Walls to Bridges (W2B) is an innovative educational program that brings together incarcerated (“Inside”) and non-incarcerated (“Outside”) students to study university-level courses in jails and prisons across Canada. The National Hub for the program is based out of the Lyle S. Hallman Faculty of Social Work, in partnership with Grand Valley Institution for Women in Kitchener. Courses are offered through the Faculty of Social Work and the Faculty of Arts.
Experiential learning is foundational to the W2B teaching and learning process. An important principle of all W2B courses is that students from outside the correctional system are not ‘mentoring’ or ‘helping’ or ‘working with’ incarcerated/criminalized students: all participants in the class are peers, learning the class content together through innovative, experiential and dialogical processes. Self-reflexivity is a key component of W2B classes.
By providing access to education for incarcerated peoples and through collaborative scholarly inquiry with university-based students, Walls to Bridges classes offer opportunities to understand the complexities of criminalization and punishment through lived experiences and intersectional analyses. This is a transformational educational experience which draws upon lived experience as a source of theorizing as well as challenges the artificial boundaries between people experiencing imprisonment and those who are not.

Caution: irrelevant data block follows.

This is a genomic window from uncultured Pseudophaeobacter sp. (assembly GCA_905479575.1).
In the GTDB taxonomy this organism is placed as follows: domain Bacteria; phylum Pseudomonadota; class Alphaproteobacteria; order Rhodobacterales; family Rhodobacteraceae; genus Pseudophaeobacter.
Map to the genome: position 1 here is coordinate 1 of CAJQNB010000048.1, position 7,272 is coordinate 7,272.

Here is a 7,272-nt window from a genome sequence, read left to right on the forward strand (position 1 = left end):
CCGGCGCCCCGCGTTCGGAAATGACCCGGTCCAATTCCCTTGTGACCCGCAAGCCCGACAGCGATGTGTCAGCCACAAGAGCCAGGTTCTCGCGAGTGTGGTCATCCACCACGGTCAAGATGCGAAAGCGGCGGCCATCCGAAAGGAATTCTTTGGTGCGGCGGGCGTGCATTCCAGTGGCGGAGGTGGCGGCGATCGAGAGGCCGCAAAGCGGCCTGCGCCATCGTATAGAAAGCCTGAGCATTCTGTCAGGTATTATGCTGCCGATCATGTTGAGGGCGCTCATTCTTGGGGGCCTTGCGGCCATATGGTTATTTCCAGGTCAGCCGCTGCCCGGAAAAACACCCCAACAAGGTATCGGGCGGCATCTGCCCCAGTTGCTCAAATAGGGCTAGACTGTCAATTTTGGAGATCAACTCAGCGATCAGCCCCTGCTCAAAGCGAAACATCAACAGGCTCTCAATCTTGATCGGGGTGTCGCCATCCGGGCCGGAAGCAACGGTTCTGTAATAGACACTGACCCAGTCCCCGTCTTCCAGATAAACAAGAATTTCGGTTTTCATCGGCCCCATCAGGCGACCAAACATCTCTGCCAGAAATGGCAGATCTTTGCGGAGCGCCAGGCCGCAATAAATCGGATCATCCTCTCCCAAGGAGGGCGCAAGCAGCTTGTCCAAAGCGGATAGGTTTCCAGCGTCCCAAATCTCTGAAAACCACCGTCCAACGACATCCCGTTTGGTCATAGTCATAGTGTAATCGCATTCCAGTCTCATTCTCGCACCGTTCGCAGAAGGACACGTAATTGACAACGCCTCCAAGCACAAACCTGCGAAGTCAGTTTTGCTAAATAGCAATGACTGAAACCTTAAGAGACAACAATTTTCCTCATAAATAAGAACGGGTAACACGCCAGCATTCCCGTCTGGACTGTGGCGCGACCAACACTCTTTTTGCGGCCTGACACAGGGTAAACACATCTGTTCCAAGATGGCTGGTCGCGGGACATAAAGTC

The Walls to Bridges staff, students, and instructors are tremendously grateful for the support extended so generously to the program, without which this impactful work would not be possible.
We want to thank and recognize the Lyle S. Hallman Foundation – it was their financial backing that enabled W2B to flourish locally and to expand our work to other parts of Canada.
“We all have differences in us. That’s just the way we are made up – our life experiences, our genetic make-up, culture, religion, sex – all the isms you might want to think of, we’re all different. This type of learning embraces those differences. It doesn’t highlight them and it doesn’t make them an ugly thing. It just makes them something that we have and something that we bring.”
– Chica (Inside Student)
"I learned a lot about myself. I learned about how important it is to be present. I learned to trust my own voice and that it’s okay to express my voice, I learned about all kinds of assumptions that I carry and how that inevitably will impact how I interact with the world, and how the world interacts with me."
– Racheal (Outside Student)
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